I have sulked all morning.
It’s unacceptable and unfair, I have rehearsed the fervent pitch in my head a hundred times over, to be presented to Bapi as soon as he returns from the hospital, Maa has been, yet again, unduly partial to Dada.
This is criminal injustice, I continue with my passionate plea. Rules are rules and cannot discriminate between me and Dada.
I fret and fume.
It’s drizzled all morning.
Despite that Dada has been outdoors with his friends, enjoying a boisterous game of soccer with his mates.
And I have been interned at home, I did implore, didn’t I, to be allowed to accompany Didi to the backyard, the storm last evening was unusual for early autumn and I am certain, the savage brute must have orphaned loads of helpless fruits and vegetables, shaking them ruthlessly off the safe refuge of branches.
And nothing gives me more sublime joy than foraging for produce after a storm.
But my appeals fell on deaf years.
And I am seething with anger.
Maa has of-course tried hard, patiently reasoning it out to me.
I have just recovered from fever, I am still vulnerable, my immunity is still weak, it’s not a great idea to get drenched in the rains at this point.
Dada’s exams are already over, (he can have a bit of a break, can’t he ?), mine are just round the corner.
I have been stubborn though.
No logic has helped.
And here am I, cooped up on Grandmas grand four-poster, a blanket hurled over me, the pillow, drenched in tears, bearing testimony to my maudlin sobs and sniffles.
Didi comes to the room to announce lunch.
I pretend to not be listening.
Outside the window, two butterflies chase each other silly.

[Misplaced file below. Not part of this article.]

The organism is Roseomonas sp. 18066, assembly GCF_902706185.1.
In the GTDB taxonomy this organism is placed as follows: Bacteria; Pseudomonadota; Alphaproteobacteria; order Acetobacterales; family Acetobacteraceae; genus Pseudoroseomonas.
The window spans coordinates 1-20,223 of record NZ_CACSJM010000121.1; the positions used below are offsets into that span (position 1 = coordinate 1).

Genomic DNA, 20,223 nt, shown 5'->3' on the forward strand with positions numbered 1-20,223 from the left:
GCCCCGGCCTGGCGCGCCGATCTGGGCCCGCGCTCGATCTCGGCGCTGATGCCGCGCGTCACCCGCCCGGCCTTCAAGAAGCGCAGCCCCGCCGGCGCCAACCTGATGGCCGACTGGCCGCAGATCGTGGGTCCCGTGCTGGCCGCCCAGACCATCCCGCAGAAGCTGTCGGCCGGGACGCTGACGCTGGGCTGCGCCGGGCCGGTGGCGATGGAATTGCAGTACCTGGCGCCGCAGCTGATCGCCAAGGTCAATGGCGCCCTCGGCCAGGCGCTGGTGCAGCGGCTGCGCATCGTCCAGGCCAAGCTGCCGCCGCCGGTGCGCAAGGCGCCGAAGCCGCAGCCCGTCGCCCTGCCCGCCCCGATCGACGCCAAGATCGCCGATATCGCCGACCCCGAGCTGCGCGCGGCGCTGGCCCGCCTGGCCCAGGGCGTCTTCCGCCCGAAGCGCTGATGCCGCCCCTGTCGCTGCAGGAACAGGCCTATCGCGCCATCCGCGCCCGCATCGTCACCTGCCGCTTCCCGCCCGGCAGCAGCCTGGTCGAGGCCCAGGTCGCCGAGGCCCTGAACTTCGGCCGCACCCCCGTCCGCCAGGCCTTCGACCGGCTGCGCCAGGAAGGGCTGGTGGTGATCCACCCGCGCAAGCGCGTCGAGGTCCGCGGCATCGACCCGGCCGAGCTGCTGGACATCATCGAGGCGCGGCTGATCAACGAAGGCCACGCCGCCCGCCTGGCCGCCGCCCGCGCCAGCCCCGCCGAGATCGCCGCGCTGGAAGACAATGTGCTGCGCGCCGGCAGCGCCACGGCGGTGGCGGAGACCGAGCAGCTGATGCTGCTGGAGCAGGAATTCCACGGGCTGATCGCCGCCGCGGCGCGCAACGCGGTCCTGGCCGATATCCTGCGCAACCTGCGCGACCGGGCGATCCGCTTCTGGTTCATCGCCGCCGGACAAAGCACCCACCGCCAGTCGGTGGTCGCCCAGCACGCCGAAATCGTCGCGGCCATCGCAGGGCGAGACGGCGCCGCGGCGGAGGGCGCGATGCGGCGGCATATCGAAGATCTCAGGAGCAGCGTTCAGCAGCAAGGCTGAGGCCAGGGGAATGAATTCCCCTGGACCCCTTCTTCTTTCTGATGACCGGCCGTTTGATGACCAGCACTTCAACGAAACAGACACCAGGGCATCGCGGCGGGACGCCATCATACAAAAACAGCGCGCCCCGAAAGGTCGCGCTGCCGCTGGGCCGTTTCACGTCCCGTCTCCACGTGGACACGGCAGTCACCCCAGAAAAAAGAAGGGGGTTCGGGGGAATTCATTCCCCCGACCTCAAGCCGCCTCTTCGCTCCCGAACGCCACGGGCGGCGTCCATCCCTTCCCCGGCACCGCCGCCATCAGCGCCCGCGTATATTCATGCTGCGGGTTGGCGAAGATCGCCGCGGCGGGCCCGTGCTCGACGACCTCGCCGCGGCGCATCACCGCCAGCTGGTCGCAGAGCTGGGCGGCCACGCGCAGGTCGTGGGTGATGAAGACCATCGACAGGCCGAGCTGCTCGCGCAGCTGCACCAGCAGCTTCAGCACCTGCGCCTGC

Didi visits again, Bhai is waiting for you, please come over for lunch. She earnestly pleads.
The mention of Dada irritates me even further.
I choose not to respond.
I can now hear Maa’s voice at the other end of the daalan. Lunch is ready and I need to hurry.
Truant sunlight projects silhouettes of the gnarled guava tree on the spartan whitewashed wall.
A pair of drenched doves rest on the clothes line.
A hungry drongo scouts for food in the yard.
I don’t know when I drift off to sleep.
When I wake up, Grandma is beside me, patting my head.
What happened to my Princess ? Why’s she all grumble this morning ?
I burst into tears.
The pitch, prepared for Bapi, articulating my miseries and the grave unfairness against me, is now passionately presented to Grandma.
But did I tell you that Bouma has cooked Tel Koi for you today ? And she has reserved the bigger fish for you. There’s a sparkle in her eyes. Come on, let’s hurry, Tel Koi is not half as much fun when it gets cold.
Tel Koi ? My eyes light up. And you are sure, my koi is bigger than Dada’s ?
Yes of course, Grandma confirms.
Tel Koi. Yet another quintessential Bengali delicacy. Gorgeous Koi. The earthy aroma of cumin and fennel. A whiff of fenugreek. The zing of mustard oil. Cooked over an ebbing flame. Decadent and delicious.